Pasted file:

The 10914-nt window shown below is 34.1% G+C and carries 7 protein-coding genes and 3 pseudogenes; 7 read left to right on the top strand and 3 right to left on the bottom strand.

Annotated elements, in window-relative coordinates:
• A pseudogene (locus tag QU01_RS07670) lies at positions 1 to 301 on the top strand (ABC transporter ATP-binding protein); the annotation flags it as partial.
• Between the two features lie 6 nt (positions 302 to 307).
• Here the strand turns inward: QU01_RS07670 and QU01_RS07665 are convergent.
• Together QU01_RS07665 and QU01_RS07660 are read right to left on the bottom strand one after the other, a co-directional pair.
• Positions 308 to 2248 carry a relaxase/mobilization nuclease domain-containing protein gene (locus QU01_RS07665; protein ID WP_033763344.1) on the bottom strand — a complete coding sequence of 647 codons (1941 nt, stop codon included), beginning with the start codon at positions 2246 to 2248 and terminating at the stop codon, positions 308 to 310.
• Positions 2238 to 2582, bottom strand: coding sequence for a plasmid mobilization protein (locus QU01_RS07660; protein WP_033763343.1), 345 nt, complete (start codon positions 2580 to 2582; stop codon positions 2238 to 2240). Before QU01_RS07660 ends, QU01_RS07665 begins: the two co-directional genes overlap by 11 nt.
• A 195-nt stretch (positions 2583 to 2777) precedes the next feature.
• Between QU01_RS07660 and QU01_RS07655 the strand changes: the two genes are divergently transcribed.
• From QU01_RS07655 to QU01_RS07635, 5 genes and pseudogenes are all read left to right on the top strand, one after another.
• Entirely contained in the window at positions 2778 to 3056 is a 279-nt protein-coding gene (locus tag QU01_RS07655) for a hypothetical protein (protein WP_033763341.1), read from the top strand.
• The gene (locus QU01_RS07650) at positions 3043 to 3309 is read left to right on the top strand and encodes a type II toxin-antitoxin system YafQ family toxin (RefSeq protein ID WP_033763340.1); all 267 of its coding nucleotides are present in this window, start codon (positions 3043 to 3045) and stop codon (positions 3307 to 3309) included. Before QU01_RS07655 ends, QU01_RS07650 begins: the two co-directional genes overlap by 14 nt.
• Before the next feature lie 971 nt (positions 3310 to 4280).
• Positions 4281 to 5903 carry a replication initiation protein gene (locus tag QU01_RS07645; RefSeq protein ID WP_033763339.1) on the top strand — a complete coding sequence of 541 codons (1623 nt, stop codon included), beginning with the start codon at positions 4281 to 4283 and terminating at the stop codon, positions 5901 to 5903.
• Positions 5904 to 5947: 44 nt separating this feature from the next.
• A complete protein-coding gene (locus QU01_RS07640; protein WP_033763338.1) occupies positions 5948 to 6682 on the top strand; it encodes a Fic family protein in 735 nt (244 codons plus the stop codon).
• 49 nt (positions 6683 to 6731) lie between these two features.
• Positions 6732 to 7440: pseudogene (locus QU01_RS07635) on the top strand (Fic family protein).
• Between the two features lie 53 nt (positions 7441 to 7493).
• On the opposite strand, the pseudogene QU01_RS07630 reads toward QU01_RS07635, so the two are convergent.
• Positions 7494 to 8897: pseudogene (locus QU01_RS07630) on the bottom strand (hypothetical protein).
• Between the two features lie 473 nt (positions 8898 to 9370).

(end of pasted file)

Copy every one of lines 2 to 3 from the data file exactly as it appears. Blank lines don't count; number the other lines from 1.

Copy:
Annotated elements, in window-relative coordinates:
• A pseudogene (locus tag QU01_RS07670) lies at positions 1 to 301 on the top strand (ABC transporter ATP-binding protein); the annotation flags it as partial.